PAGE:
Most of the time, the girl’s gym classes and the boy’s gym classes were separated, but on the infamous day in question, the girls were to perform a special rhythmic dance for the boys. We all knew this was the brainchild of the boy’s gym teacher since he liked to watch our breasts bounce up and down every chance he got. (His perversion was one of the few gym related things I didn’t have to worry about, since my body closely resembled Olive Oyl’s). Several days before the big performance, we were separated into random groups and told to choose our own music and choreograph our own dance. Each member of the group was given a small bouncy playground ball which was to be incorporated into our routines. In my group, there were a couple of those perfect little squealy girly-girls that all moderately intelligent normal girls love to hate. They took over the choreography, and the rest of us just went along with what they said because we simply didn’t care enough to argue about it.
I learned something very important about myself during this dreadful time: I have absolutely no rhythm. I was by far the worst participant in my group. I can throw and catch a ball just fine, but not while trying to move my body in a graceful manner. Even now, I’m about as graceful as a zombie, so you can imagine what I must’ve looked like back then. I would throw the ball in the air and try to catch it while executing a split jump and end up losing my balance and taking a nose dive onto the hard wooden gym floor. I’d try to pass my ball to another member of the group while twirling like a fool and accidentally bounce it off my knee, and it would then zoom across the gym and gleefully interrupt another group’s practice session. I’d try to catch a ball that another member of my group tossed my way while attempting to pose in an arabesque-like manner and fall down with a crash, my gangly arms waving feebly like the appendages of a dying tarantula.
My teammates, appalled at my lack of coordination, held a powwow and decided there was only one solution to the terrible situation I had created: I was to do my own little routine while they did their big one. I would dribble my red rubber ball in a big circle around them while they performed their beautiful dance on the inside. It was all I could do, or so they thought.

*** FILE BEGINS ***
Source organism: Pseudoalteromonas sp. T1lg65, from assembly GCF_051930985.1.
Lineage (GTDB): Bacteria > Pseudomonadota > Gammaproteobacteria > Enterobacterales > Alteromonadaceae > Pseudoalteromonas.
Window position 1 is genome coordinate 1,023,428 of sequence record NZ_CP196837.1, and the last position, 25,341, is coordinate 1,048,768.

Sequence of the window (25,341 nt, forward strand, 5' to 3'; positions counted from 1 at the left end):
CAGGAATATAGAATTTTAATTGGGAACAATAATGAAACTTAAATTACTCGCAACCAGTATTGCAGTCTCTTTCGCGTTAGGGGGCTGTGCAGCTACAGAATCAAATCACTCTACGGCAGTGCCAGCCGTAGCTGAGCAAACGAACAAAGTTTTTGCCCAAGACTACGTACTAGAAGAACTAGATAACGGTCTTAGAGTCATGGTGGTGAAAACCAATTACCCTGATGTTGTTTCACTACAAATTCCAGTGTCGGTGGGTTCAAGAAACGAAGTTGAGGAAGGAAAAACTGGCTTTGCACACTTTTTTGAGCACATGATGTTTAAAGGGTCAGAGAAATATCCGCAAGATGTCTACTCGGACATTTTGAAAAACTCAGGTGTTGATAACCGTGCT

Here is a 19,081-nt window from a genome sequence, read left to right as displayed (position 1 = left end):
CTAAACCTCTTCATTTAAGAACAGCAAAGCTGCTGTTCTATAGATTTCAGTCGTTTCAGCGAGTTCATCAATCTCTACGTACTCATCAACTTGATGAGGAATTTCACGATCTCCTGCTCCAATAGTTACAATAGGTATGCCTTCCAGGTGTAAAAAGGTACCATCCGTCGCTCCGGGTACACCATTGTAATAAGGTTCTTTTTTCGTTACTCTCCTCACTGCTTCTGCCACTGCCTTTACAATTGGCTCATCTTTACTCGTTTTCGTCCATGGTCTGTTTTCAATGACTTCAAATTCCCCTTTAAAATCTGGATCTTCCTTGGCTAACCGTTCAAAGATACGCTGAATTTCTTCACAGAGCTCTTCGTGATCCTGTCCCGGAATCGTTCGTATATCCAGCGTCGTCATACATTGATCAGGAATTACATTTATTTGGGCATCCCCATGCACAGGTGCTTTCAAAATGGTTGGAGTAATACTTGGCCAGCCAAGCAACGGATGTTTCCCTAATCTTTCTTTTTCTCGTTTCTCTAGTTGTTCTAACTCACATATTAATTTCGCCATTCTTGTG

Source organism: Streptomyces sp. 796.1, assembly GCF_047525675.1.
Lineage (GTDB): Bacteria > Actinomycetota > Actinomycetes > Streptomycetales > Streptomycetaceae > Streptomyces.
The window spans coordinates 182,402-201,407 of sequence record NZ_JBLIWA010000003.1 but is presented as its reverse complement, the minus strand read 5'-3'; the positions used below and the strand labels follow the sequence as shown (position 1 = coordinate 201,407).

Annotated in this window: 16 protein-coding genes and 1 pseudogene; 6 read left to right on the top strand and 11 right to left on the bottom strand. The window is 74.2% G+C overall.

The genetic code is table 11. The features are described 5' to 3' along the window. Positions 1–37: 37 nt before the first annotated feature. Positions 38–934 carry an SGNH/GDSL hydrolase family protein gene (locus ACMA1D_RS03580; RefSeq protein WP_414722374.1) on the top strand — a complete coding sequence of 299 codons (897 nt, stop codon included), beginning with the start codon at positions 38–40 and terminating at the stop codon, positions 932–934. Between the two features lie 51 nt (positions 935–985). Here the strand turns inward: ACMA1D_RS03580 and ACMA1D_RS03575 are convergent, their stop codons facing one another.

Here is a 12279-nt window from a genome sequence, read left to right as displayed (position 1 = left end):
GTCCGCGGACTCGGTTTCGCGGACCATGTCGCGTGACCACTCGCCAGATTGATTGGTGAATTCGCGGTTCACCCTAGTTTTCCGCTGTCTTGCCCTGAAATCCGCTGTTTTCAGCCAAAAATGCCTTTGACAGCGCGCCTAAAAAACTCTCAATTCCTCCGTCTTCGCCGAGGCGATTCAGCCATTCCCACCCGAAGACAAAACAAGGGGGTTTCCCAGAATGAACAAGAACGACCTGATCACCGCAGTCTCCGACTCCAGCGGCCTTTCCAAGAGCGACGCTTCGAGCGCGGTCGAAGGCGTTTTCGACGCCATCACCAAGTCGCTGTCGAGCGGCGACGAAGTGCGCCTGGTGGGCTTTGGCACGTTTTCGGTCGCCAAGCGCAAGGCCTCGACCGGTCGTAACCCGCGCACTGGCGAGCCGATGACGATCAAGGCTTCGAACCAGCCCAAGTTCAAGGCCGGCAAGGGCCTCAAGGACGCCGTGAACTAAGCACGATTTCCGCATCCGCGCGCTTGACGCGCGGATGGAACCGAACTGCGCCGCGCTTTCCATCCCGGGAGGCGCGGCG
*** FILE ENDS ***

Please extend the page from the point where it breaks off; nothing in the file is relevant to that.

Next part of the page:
The day of destiny arrived, and I was a nervous wreck. The boys were going to be watching, and, to make matters worse, Bill was going to be there. I could barely stand the anxiety, and I broke out in a sweat that dampened my polyester gym uniform more than it had ever been dampened before. I and my glistening armpits took to the gym floor, anxiously awaiting the beginning of the dance. The music started and I began my circle bounce walk. I had dribbled perhaps three or four steps when the biggest catastrophe in the history of my little life happened. The ball bounced off my foot and went flying into the bleachers, where it clipped Bill on the side of the head and bounced off the wall behind him. After a collective gasp from the audience, the entire group burst into raucous laughter. It was the most embarassing moment I’ve ever experienced, and I rushed into the locker room and locked myself in one of the toilet stalls where I sat and wept silently and steadily for what seemed to be an eternity. I could barely look at Bill after that, and my schoolgirl crush was completely and utterly dead.
The funny part of all this is that Bill actually tried to talk to me a couple of times after that dreadful day. I couldn’t reciprocate, though. The humiliation was way too overwhelming. Now that I’m older and wiser, I believe I’ve finally figured out why he developed a sudden (and fleeting) interest in me. It’s very simple: guys like to be bonked on the head. Also, they sometimes need to be bonked on the head in order to become aware of your existence. Men are elemental like that. If I had known then what I know now, I would’ve laughed with the crowd, retrieved my ball, and finished the routine. Maybe Bill and I could’ve become friends, especially if I were to bonk him every once in awhile.